GSP: Rollback Of U.S.’ Trade Preference Will Have Minimal Impact On India: Nomura
Nomura said the rollback of the U.S.’ key trade preferences will have limited economic impact on India even as Asia’s third-biggest economy continues to negotiate its trade deal with the Trump administration.
General preferential trade treatment with the U.S. allows duty-free entry of about 2,000 products, including auto components, industrial valves, and textile materials.
The U.S. accounts for 15 percent of India’s exports, with goods worth $48 billion shipped to them. India’s total export to the U.S. under the special status was worth $5.7 billion in 2017. The rollback, however, will affect only 12 percent of these exports. That translates to just 2 percent of total exports getting impacted, or up to 0.2 percent of India’s GDP, according to Nomura.
The report reinforces the comments of India’s Commerce Secretary Anup Wadhawan who saw no significant impact of the withdrawal. The duty benefit to India on exports under preferential treatment was “relatively limited” at $190 million, with India exporting 1,900 products to the U.S. under the special status, he had said.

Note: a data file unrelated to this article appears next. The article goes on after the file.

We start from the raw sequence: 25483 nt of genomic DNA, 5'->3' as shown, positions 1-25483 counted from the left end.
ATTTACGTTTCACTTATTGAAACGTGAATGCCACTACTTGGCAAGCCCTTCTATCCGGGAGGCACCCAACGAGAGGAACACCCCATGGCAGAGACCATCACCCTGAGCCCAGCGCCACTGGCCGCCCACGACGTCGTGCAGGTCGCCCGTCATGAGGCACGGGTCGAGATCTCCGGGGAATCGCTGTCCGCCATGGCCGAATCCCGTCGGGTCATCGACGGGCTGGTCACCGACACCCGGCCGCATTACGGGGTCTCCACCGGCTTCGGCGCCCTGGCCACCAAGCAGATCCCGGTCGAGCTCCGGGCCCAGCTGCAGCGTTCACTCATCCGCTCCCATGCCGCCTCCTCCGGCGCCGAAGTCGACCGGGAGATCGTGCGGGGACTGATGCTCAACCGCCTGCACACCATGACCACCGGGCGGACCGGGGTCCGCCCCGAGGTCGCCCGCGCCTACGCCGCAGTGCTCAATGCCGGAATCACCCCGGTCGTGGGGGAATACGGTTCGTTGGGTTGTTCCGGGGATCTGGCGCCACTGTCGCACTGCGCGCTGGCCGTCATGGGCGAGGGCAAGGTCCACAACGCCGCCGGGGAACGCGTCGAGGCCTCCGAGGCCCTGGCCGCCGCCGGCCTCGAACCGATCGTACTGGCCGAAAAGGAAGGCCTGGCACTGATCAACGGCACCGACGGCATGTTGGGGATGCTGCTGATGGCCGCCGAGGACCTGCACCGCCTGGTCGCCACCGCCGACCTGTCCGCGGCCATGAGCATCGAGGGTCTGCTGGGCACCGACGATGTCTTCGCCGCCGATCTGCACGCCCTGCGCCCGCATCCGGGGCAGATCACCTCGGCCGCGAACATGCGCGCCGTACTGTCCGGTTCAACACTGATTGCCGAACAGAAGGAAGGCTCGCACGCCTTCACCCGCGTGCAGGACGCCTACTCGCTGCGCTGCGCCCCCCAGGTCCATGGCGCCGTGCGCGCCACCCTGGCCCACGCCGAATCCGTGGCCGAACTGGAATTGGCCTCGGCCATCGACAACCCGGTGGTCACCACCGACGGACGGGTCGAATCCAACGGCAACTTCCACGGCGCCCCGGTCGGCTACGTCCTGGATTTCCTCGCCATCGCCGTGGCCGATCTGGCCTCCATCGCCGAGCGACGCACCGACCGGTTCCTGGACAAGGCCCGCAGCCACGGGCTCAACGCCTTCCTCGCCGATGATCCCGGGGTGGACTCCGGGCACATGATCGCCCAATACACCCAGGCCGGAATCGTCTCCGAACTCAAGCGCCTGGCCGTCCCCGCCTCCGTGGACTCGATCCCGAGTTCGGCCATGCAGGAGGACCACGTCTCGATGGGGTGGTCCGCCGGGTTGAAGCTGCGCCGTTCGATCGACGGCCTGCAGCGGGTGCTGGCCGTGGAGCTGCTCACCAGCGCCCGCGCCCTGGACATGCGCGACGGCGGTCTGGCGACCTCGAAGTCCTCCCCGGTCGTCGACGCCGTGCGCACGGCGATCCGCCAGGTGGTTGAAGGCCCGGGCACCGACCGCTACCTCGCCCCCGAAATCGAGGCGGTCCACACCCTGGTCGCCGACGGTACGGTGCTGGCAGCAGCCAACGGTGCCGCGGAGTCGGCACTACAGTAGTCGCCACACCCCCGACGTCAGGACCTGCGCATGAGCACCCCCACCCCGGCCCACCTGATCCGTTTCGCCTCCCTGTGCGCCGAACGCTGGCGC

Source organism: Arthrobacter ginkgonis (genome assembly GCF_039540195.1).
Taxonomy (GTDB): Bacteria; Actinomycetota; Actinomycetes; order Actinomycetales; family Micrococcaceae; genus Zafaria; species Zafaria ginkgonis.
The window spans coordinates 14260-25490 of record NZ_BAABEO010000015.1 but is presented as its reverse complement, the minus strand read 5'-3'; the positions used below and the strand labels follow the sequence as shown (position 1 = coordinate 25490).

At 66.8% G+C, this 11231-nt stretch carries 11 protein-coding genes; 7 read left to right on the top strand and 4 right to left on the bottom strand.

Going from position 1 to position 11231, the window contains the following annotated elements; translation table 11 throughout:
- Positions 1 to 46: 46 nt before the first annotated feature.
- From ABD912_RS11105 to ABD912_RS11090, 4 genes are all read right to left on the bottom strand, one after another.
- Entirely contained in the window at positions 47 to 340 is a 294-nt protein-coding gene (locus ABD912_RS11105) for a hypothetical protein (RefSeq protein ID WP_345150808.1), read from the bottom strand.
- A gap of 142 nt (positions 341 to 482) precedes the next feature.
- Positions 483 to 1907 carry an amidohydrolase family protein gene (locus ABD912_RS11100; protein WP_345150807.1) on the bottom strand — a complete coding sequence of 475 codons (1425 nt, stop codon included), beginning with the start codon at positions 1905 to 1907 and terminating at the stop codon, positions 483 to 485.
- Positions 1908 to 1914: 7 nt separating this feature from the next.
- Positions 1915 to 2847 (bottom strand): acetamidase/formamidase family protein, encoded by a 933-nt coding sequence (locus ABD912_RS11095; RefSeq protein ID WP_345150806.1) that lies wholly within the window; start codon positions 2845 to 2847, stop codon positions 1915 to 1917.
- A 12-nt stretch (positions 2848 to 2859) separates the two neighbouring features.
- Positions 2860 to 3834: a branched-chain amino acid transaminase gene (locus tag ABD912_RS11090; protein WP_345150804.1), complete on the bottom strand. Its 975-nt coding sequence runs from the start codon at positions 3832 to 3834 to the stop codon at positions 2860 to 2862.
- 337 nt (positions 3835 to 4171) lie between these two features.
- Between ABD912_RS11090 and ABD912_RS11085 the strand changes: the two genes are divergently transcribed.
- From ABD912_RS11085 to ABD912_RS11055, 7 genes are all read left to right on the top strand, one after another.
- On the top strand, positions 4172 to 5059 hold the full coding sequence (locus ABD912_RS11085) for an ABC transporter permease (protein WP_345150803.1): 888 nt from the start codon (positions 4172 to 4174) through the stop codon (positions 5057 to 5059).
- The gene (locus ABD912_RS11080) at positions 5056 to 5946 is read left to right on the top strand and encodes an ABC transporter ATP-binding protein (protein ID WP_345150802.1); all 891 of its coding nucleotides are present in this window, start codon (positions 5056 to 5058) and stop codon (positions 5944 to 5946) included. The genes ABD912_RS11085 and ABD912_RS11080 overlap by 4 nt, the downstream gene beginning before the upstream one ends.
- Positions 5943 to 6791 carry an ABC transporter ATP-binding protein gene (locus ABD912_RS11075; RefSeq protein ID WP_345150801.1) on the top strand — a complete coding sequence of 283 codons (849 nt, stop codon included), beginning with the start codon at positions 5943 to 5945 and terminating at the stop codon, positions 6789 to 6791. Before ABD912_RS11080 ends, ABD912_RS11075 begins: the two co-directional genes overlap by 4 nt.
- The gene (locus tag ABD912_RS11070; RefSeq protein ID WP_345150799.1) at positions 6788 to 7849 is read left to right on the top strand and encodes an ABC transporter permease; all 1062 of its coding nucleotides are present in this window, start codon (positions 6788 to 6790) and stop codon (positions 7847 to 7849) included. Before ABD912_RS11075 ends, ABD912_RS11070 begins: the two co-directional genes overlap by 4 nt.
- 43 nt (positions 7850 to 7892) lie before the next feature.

But the small- and medium-sized enterprises may face the headwinds of this move initiated by U.S. President Donald Trump. Nomura said the generalized system of preferences covered exports from sectors, including agricultural products, utensils, items of iron and steel, electronics, auto components and chemicals, among others—most of which serviced by these enterprises.
While India and the U.S. share strong diplomatic ties, the move to end key trade preferences may be due to the U.S.’ frustration at making progress on market access issues with India, the financial services company said. The Indian government continues to review the issue but some form of a compromise between the two sides looks more likely than not, it said, adding a resolution, if any, is possible only after the general election in India.